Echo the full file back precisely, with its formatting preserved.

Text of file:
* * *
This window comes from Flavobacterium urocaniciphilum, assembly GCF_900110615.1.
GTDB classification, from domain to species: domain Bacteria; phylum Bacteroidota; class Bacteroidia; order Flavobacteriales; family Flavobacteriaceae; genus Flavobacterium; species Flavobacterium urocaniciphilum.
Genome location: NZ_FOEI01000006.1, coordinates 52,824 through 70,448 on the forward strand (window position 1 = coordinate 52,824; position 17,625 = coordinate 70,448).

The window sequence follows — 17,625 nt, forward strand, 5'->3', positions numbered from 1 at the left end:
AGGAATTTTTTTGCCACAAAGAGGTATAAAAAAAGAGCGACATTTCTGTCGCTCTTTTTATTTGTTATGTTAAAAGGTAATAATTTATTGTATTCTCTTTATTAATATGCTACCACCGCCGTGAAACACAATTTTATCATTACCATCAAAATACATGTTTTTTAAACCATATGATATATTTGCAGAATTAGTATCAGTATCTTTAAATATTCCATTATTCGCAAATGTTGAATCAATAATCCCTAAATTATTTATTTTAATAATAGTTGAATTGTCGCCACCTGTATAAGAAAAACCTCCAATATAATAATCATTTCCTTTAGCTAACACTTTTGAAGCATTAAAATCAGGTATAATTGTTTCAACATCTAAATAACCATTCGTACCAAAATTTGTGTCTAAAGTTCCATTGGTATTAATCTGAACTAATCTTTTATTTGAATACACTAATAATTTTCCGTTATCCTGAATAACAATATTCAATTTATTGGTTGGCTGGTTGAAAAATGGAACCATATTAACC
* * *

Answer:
This window comes from Flavobacterium urocaniciphilum, assembly GCF_900110615.1.
GTDB classification, from domain to species: domain Bacteria; phylum Bacteroidota; class Bacteroidia; order Flavobacteriales; family Flavobacteriaceae; genus Flavobacterium; species Flavobacterium urocaniciphilum.
Genome location: NZ_FOEI01000006.1, coordinates 52,824 through 70,448 on the forward strand (window position 1 = coordinate 52,824; position 17,625 = coordinate 70,448).

The window sequence follows — 17,625 nt, forward strand, 5'->3', positions numbered from 1 at the left end:
AGGAATTTTTTTGCCACAAAGAGGTATAAAAAAAGAGCGACATTTCTGTCGCTCTTTTTATTTGTTATGTTAAAAGGTAATAATTTATTGTATTCTCTTTATTAATATGCTACCACCGCCGTGAAACACAATTTTATCATTACCATCAAAATACATGTTTTTTAAACCATATGATATATTTGCAGAATTAGTATCAGTATCTTTAAATATTCCATTATTCGCAAATGTTGAATCAATAATCCCTAAATTATTTATTTTAATAATAGTTGAATTGTCGCCACCTGTATAAGAAAAACCTCCAATATAATAATCATTTCCTTTAGCTAACACTTTTGAAGCATTAAAATCAGGTATAATTGTTTCAACATCTAAATAACCATTCGTACCAAAATTTGTGTCTAAAGTTCCATTGGTATTAATCTGAACTAATCTTTTATTTGAATACACTAATAATTTTCCGTTATCCTGAATAACAATATTCAATTTATTGGTTGGCTGGTTGAAAAATGGAACCATATTAACC